Consistent growth may not be enough for voters

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Kenneth Clarke cried yesterday: "If we fight the election on the economy, we will win." Well what else would you expect from a Conservative Chancellor at his last party conference before a general election, determined to rally the troops?

But with voter-bribing tax cuts still eluding him, Mr Clarke is indeed hoping that the past few years of consistent economic growth will pay off in votes. And he has a long tradition of analysis and punditry to boost his optimism. Economic success wins elections for incumbents, so the received wisdom goes. Or, in the words of the incorrigible Clinton adviser, James Carville: "It's the economy, stupid."

Moreover, the received wisdom has statistics to back it up, in the US at least. For more than 20 years, economists in the US have shown that a relatively simple econometric relationship holds between economic growth and the political parties' share of the Presidential vote. Roughly speaking, if you push up growth by 1 per cent in the last year of a Democratic President's term of office, then you push the Democratic candidate's vote up by around 1 per cent in the subsequent election (see graph).

However, the implications for Mr Clarke are not as cheerful as they may seem. In the 1992 US Presidential election, the model broke down. Economic growth simply did not deliver votes for George Bush. Moreover, the several possible reasons why growth wasn't enough for the Republicans in 1992 will all be worrying for Mr Clarke too.

The original economists' models of the links between growth and votes in the US emerged in the Seventies. Yale Professor Ray Fair considered Presidential elections from 1916 to 1976 and developed a model which proved accurate (more or less) at predicting the 1980, 1984 and 1988 elections. The share of the vote, according to Professor Fair's model, depends on whether the candidate is already the incumbent President, the level of economic growth that year and very slightly on the level of inflation. Professor Fair also found that voters seemed to have short memories. Only growth in the last year before the election was significant.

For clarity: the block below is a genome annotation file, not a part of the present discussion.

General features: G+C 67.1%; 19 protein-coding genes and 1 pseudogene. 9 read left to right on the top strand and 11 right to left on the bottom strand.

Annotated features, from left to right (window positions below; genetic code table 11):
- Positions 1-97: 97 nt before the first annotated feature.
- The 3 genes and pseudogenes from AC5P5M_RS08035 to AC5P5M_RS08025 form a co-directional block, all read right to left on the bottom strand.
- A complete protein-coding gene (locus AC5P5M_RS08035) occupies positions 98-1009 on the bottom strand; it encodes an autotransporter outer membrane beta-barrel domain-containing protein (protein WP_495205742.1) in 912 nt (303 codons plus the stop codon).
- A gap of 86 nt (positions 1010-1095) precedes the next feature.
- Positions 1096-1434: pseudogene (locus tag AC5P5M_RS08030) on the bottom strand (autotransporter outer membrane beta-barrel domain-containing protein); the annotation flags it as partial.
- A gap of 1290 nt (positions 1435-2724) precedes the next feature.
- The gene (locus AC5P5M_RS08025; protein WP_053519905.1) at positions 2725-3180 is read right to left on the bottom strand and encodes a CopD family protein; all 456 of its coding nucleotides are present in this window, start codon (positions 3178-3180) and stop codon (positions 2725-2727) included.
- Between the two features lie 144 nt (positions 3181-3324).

If Professor Fair's original model held true today in Britain, Mr Clarke could relax. Forget the recession, forget Black Wednesday, forget all those tax increases; the important thing for voters is the growth record for the next six months, which everyone agrees will be good.

However, even in the US, the original Fair model no longer works. It predicted that Mr Bush would win the 1992 election comfortably. He was the incumbent, inflation was low, and his recent economic growth record wasn't bad. Instead, Bill Clinton won with 53 per cent of the vote.

Amused by how seriously the world took his original model, Professor Fair has offered several revisions to the theory to explain what happened in 1992.*

For a start, it could be lack of good news. Although economic growth in the US in 1992 was reasonable enough, over the previous three years growth remained consistently below average. At no point was there even a blip of good economic news. Taking this into account, Professor Fair found that the 1992 election result seemed far more consistent with its predecessors after all.